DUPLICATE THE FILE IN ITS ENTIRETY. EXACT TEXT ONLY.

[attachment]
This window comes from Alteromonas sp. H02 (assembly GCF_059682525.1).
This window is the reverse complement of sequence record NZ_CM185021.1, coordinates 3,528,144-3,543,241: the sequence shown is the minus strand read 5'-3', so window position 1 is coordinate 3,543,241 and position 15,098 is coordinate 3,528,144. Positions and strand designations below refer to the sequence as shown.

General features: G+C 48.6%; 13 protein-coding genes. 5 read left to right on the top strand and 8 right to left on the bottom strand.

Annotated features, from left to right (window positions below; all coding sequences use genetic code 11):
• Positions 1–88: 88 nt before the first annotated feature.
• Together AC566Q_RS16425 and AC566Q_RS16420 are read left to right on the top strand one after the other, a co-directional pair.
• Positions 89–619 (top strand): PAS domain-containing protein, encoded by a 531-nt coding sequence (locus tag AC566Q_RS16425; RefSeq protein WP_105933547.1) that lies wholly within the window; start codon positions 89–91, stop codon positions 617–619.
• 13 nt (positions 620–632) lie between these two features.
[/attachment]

This window comes from Alteromonas sp. H02 (assembly GCF_059682525.1).
This window is the reverse complement of sequence record NZ_CM185021.1, coordinates 3,528,144-3,543,241: the sequence shown is the minus strand read 5'-3', so window position 1 is coordinate 3,543,241 and position 15,098 is coordinate 3,528,144. Positions and strand designations below refer to the sequence as shown.

General features: G+C 48.6%; 13 protein-coding genes. 5 read left to right on the top strand and 8 right to left on the bottom strand.

Annotated features, from left to right (window positions below; all coding sequences use genetic code 11):
• Positions 1–88: 88 nt before the first annotated feature.
• Together AC566Q_RS16425 and AC566Q_RS16420 are read left to right on the top strand one after the other, a co-directional pair.
• Positions 89–619 (top strand): PAS domain-containing protein, encoded by a 531-nt coding sequence (locus tag AC566Q_RS16425; RefSeq protein WP_105933547.1) that lies wholly within the window; start codon positions 89–91, stop codon positions 617–619.
• 13 nt (positions 620–632) lie between these two features.